As the story goes, in 1984, a group of “deep thinkers” along with Bill Gates of Microsoft notoriety, and of course his philanthropy, gathered to discuss how to engage the global community in collaborative conversation of powerful ideas worth sharing; witnessed, the birth of “TED Talks”. TED Talks, (technology, entertainment, and design), began as a conference of powerful short lectures, around 18 minutes or less, covering a host of varied topics from science to business to global issues. TED’s agenda “was to make great ideas accessible and spark conversation” by bringing “the authority on the topic” to the worldwide audience (1). Since its inception, the business of TED has grown into a diverse nonprofit, nonpartisan foundation offering a broad platform of media spreading “great ideas”. Now a global community, the business of TED, has branched into: TED.com, an index of free knowledge from the world’s most inspired thinkers; TED Talks, live conferences currently available in person, via the world wide web as a video library, or to eager listening audiences on select public radio stations; TEDx, independently run local community events; and TED Studies, offering a deeper understanding of structured educational topics in the form of TED-Ed lesson series and TED Books. Currently, an expanded version of TED Studies is available by license for academic settings designed to help students, professors, and self-guided learners explore important, timely ideas. True to its mission, TED’s guiding staff continue to seek out new avenues to reach as many people as possible with TED’s message; as communication evolves, so will TED.
When faced with the idea of discussing “media comparison” as a topic, my attention was immediately drawn to TED.com and TED Talks (from here forward simply known as TED). It occurred to me that TED was acting as a “double agent”; a double medium, if you will. The first, is as a collective medium; store housing “free knowledge from the world’s most inspired thinkers”(1). Because of TED’s unbiased selection of ideas from a broad spectrum of science, business, and global issues, in over 100 languages from around the world, it can narrow its collective works to those ideas shared by the experts working in those areas. Much like the “digital self” archived online in Watson’s Studying the Digital Self (2), TED, as a collective medium, utilizes the World Wide Web to archive its vast store house of powerful ideas from across the global community; the best from the best, if you will.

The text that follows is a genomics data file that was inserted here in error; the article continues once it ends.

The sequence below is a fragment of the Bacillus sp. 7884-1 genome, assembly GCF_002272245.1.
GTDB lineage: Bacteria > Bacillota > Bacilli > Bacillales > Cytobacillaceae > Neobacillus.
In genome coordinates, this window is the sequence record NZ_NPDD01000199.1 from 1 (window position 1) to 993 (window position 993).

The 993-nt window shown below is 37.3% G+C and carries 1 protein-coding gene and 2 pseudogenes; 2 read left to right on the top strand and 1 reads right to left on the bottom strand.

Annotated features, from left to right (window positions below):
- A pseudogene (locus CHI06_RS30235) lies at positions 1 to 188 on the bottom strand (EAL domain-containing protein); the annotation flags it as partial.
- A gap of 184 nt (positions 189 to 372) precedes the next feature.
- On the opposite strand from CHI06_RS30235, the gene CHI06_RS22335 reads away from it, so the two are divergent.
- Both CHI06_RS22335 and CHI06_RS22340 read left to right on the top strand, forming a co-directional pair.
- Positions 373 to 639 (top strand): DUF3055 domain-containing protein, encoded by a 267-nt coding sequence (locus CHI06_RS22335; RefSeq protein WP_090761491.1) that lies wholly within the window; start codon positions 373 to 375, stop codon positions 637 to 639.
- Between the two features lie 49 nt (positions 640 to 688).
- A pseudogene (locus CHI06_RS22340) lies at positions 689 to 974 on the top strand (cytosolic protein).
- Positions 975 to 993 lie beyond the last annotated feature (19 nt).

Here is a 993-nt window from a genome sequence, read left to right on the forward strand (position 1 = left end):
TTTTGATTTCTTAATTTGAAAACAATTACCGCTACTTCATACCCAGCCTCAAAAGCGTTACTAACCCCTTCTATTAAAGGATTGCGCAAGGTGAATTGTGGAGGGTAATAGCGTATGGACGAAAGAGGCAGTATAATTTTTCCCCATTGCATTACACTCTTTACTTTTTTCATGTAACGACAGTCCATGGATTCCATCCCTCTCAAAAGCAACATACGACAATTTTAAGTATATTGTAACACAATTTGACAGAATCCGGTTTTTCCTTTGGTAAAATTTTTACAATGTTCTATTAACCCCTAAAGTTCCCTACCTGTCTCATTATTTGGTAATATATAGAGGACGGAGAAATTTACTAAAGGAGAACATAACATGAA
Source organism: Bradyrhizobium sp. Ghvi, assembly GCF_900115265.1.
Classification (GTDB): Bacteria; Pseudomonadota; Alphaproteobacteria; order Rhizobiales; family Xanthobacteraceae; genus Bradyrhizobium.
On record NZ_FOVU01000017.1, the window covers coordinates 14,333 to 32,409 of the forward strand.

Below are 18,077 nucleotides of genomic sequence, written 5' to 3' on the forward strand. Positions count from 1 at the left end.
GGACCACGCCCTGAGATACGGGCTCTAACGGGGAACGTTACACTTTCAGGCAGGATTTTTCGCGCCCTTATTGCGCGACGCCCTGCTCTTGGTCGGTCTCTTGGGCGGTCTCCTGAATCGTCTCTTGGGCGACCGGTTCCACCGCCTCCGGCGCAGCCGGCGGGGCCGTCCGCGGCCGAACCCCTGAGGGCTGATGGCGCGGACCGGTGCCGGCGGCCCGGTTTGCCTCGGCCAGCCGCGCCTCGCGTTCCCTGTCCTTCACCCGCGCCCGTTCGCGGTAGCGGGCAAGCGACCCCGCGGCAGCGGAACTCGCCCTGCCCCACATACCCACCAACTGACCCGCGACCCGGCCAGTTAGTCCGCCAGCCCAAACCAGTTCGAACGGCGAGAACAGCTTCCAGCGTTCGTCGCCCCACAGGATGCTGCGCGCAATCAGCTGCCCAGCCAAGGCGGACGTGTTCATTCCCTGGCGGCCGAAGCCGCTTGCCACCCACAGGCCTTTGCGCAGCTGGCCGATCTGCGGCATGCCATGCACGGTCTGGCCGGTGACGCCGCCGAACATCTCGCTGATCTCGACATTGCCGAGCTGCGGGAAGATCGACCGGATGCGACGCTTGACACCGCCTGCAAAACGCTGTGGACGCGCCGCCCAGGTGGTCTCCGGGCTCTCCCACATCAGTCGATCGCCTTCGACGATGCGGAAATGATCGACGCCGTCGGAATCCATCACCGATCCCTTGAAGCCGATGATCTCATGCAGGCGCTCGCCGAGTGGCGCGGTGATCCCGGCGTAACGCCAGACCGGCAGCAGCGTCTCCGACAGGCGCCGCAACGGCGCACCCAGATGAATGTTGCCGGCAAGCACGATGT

The second form of medium is as a distributive medium. TED takes advantage of multiple avenues of distribution; the most far-reaching and timely, of course, being the internet; free access to powerful information by anyone with a personal computer or a local library. TED is also available in person, in communities, as local TEDx events. For those that prefer a more intimate medium, some of the TED topics are available as TED Books for personal reading. Finally, for academic distribution, professional educators, seeking to expose their students to a deeper understanding of a TED topic, can turn to TED studies; a structured, instructional medium. TED’s multiple avenues of access make it a quick and easy resource of up-to-date information on the topic at hand. For example, recent in class discussion of the OkCupid(3) dating site and online dating in general had me searching “online love” in the TED search box. First up, The Mathematics of Love, by mathematician Hannah Frey; in her TED Talk(1) and TED Book she explored the role of mathematics in successful online dating. In fact, she cites OkCupid and the fact that it was started by a group of mathematicians. She further goes on to show how mathematics plays an important role in the success of dating and even more importantly how it may give us insight into avoiding divorce.